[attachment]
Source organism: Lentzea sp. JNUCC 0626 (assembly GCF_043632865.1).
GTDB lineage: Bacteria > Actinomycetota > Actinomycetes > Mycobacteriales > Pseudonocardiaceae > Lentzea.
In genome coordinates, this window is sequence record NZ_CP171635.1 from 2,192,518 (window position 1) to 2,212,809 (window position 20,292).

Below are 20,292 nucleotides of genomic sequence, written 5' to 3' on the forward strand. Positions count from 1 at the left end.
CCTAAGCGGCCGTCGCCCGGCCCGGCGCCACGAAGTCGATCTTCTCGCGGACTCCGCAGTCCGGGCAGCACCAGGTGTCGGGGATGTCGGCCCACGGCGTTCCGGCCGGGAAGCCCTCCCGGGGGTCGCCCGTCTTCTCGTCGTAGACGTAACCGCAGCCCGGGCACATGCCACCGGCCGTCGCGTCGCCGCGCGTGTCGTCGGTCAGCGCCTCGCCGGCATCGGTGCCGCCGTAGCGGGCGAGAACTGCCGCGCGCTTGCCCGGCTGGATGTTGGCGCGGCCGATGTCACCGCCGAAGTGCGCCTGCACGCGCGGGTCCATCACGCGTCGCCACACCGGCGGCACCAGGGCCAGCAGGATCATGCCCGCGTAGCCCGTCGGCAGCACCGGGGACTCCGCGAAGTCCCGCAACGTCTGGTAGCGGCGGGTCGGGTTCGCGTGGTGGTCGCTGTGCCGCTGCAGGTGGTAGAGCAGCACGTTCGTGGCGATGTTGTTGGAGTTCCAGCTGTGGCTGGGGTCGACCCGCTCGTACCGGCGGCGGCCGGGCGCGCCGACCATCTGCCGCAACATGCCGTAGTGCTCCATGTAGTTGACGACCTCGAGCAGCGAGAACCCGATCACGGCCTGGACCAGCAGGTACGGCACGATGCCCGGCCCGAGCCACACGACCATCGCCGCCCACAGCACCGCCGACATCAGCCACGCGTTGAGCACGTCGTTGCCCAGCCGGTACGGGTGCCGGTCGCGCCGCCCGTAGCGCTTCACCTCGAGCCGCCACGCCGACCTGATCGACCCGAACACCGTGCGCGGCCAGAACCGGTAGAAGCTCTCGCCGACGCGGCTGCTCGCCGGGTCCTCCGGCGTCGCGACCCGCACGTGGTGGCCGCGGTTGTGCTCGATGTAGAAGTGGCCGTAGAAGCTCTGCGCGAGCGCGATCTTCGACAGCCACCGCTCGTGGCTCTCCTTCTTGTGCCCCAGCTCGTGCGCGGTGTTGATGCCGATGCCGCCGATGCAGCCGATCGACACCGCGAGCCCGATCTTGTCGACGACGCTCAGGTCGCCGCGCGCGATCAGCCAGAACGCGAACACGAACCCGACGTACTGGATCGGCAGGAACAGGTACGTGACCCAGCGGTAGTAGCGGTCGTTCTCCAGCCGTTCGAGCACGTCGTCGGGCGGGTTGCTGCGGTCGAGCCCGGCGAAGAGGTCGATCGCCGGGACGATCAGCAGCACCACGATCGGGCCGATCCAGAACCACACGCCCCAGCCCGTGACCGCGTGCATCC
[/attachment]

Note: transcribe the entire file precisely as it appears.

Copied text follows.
Source organism: Lentzea sp. JNUCC 0626 (assembly GCF_043632865.1).
GTDB lineage: Bacteria > Actinomycetota > Actinomycetes > Mycobacteriales > Pseudonocardiaceae > Lentzea.
In genome coordinates, this window is sequence record NZ_CP171635.1 from 2,192,518 (window position 1) to 2,212,809 (window position 20,292).

Below are 20,292 nucleotides of genomic sequence, written 5' to 3' on the forward strand. Positions count from 1 at the left end.
CCTAAGCGGCCGTCGCCCGGCCCGGCGCCACGAAGTCGATCTTCTCGCGGACTCCGCAGTCCGGGCAGCACCAGGTGTCGGGGATGTCGGCCCACGGCGTTCCGGCCGGGAAGCCCTCCCGGGGGTCGCCCGTCTTCTCGTCGTAGACGTAACCGCAGCCCGGGCACATGCCACCGGCCGTCGCGTCGCCGCGCGTGTCGTCGGTCAGCGCCTCGCCGGCATCGGTGCCGCCGTAGCGGGCGAGAACTGCCGCGCGCTTGCCCGGCTGGATGTTGGCGCGGCCGATGTCACCGCCGAAGTGCGCCTGCACGCGCGGGTCCATCACGCGTCGCCACACCGGCGGCACCAGGGCCAGCAGGATCATGCCCGCGTAGCCCGTCGGCAGCACCGGGGACTCCGCGAAGTCCCGCAACGTCTGGTAGCGGCGGGTCGGGTTCGCGTGGTGGTCGCTGTGCCGCTGCAGGTGGTAGAGCAGCACGTTCGTGGCGATGTTGTTGGAGTTCCAGCTGTGGCTGGGGTCGACCCGCTCGTACCGGCGGCGGCCGGGCGCGCCGACCATCTGCCGCAACATGCCGTAGTGCTCCATGTAGTTGACGACCTCGAGCAGCGAGAACCCGATCACGGCCTGGACCAGCAGGTACGGCACGATGCCCGGCCCGAGCCACACGACCATCGCCGCCCACAGCACCGCCGACATCAGCCACGCGTTGAGCACGTCGTTGCCCAGCCGGTACGGGTGCCGGTCGCGCCGCCCGTAGCGCTTCACCTCGAGCCGCCACGCCGACCTGATCGACCCGAACACCGTGCGCGGCCAGAACCGGTAGAAGCTCTCGCCGACGCGGCTGCTCGCCGGGTCCTCCGGCGTCGCGACCCGCACGTGGTGGCCGCGGTTGTGCTCGATGTAGAAGTGGCCGTAGAAGCTCTGCGCGAGCGCGATCTTCGACAGCCACCGCTCGTGGCTCTCCTTCTTGTGCCCCAGCTCGTGCGCGGTGTTGATGCCGATGCCGCCGATGCAGCCGATCGACACCGCGAGCCCGATCTTGTCGACGACGCTCAGGTCGCCGCGCGCGATCAGCCAGAACGCGAACACGAACCCGACGTACTGGATCGGCAGGAACAGGTACGTGACCCAGCGGTAGTAGCGGTCGTTCTCCAGCCGTTCGAGCACGTCGTCGGGCGGGTTGCTGCGGTCGAGCCCGGCGAAGAGGTCGATCGCCGGGACGATCAGCAGCACCACGATCGGGCCGATCCAGAACCACACGCCCCAGCCCGTGACCGCGTGCATCC